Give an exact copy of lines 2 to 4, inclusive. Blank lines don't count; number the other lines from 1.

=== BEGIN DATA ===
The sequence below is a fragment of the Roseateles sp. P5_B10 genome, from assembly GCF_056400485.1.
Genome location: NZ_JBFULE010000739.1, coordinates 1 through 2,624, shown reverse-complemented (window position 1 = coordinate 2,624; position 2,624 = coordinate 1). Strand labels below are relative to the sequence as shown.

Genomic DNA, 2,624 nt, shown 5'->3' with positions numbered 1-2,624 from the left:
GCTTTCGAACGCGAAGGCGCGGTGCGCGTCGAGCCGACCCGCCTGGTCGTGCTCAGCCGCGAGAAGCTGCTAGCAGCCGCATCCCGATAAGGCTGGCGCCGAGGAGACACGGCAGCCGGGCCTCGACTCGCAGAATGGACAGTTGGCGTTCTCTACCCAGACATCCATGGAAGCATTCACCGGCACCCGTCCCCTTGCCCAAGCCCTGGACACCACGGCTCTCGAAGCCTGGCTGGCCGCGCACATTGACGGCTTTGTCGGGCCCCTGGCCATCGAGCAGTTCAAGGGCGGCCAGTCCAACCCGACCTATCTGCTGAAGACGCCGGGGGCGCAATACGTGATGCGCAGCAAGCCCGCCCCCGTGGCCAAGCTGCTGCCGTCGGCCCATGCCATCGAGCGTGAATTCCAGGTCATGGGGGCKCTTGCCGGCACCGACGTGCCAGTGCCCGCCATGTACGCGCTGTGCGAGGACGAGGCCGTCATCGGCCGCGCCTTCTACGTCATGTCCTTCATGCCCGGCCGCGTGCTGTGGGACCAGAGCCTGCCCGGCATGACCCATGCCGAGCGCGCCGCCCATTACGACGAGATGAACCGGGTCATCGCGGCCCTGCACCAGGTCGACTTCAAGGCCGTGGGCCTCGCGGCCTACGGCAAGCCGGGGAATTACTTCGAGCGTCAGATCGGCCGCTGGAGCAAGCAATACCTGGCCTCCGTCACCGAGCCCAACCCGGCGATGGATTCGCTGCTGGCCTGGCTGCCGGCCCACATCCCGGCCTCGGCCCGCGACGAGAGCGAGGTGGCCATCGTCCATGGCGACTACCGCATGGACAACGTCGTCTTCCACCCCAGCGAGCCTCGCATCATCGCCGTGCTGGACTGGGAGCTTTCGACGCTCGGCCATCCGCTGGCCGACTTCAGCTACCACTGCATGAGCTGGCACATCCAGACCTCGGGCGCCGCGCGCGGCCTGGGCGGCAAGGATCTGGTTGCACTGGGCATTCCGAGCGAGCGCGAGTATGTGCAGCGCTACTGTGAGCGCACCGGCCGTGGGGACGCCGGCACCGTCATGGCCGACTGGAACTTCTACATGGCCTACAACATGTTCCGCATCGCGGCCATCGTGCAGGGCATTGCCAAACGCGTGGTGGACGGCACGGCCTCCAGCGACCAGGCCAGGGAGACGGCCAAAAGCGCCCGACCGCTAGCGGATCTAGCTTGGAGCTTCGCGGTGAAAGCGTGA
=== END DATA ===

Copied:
Genome location: NZ_JBFULE010000739.1, coordinates 1 through 2,624, shown reverse-complemented (window position 1 = coordinate 2,624; position 2,624 = coordinate 1). Strand labels below are relative to the sequence as shown.

Genomic DNA, 2,624 nt, shown 5'->3' with positions numbered 1-2,624 from the left:
GCTTTCGAACGCGAAGGCGCGGTGCGCGTCGAGCCGACCCGCCTGGTCGTGCTCAGCCGCGAGAAGCTGCTAGCAGCCGCATCCCGATAAGGCTGGCGCCGAGGAGACACGGCAGCCGGGCCTCGACTCGCAGAATGGACAGTTGGCGTTCTCTACCCAGACATCCATGGAAGCATTCACCGGCACCCGTCCCCTTGCCCAAGCCCTGGACACCACGGCTCTCGAAGCCTGGCTGGCCGCGCACATTGACGGCTTTGTCGGGCCCCTGGCCATCGAGCAGTTCAAGGGCGGCCAGTCCAACCCGACCTATCTGCTGAAGACGCCGGGGGCGCAATACGTGATGCGCAGCAAGCCCGCCCCCGTGGCCAAGCTGCTGCCGTCGGCCCATGCCATCGAGCGTGAATTCCAGGTCATGGGGGCKCTTGCCGGCACCGACGTGCCAGTGCCCGCCATGTACGCGCTGTGCGAGGACGAGGCCGTCATCGGCCGCGCCTTCTACGTCATGTCCTTCATGCCCGGCCGCGTGCTGTGGGACCAGAGCCTGCCCGGCATGACCCATGCCGAGCGCGCCGCCCATTACGACGAGATGAACCGGGTCATCGCGGCCCTGCACCAGGTCGACTTCAAGGCCGTGGGCCTCGCGGCCTACGGCAAGCCGGGGAATTACTTCGAGCGTCAGATCGGCCGCTGGAGCAAGCAATACCTGGCCTCCGTCACCGAGCCCAACCCGGCGATGGATTCGCTGCTGGCCTGGCTGCCGGCCCACATCCCGGCCTCGGCCCGCGACGAGAGCGAGGTGGCCATCGTCCATGGCGACTACCGCATGGACAACGTCGTCTTCCACCCCAGCGAGCCTCGCATCATCGCCGTGCTGGACTGGGAGCTTTCGACGCTCGGCCATCCGCTGGCCGACTTCAGCTACCACTGCATGAGCTGGCACATCCAGACCTCGGGCGCCGCGCGCGGCCTGGGCGGCAAGGATCTGGTTGCACTGGGCATTCCGAGCGAGCGCGAGTATGTGCAGCGCTACTGTGAGCGCACCGGCCGTGGGGACGCCGGCACCGTCATGGCCGACTGGAACTTCTACATGGCCTACAACATGTTCCGCATCGCGGCCATCGTGCAGGGCATTGCCAAACGCGTGGTGGACGGCACGGCCTCCAGCGACCAGGCCAGGGAGACGGCCAAAAGCGCCCGACCGCTAGCGGATCTAGCTTGGAGCTTCGCGGTGAAAGCGTGA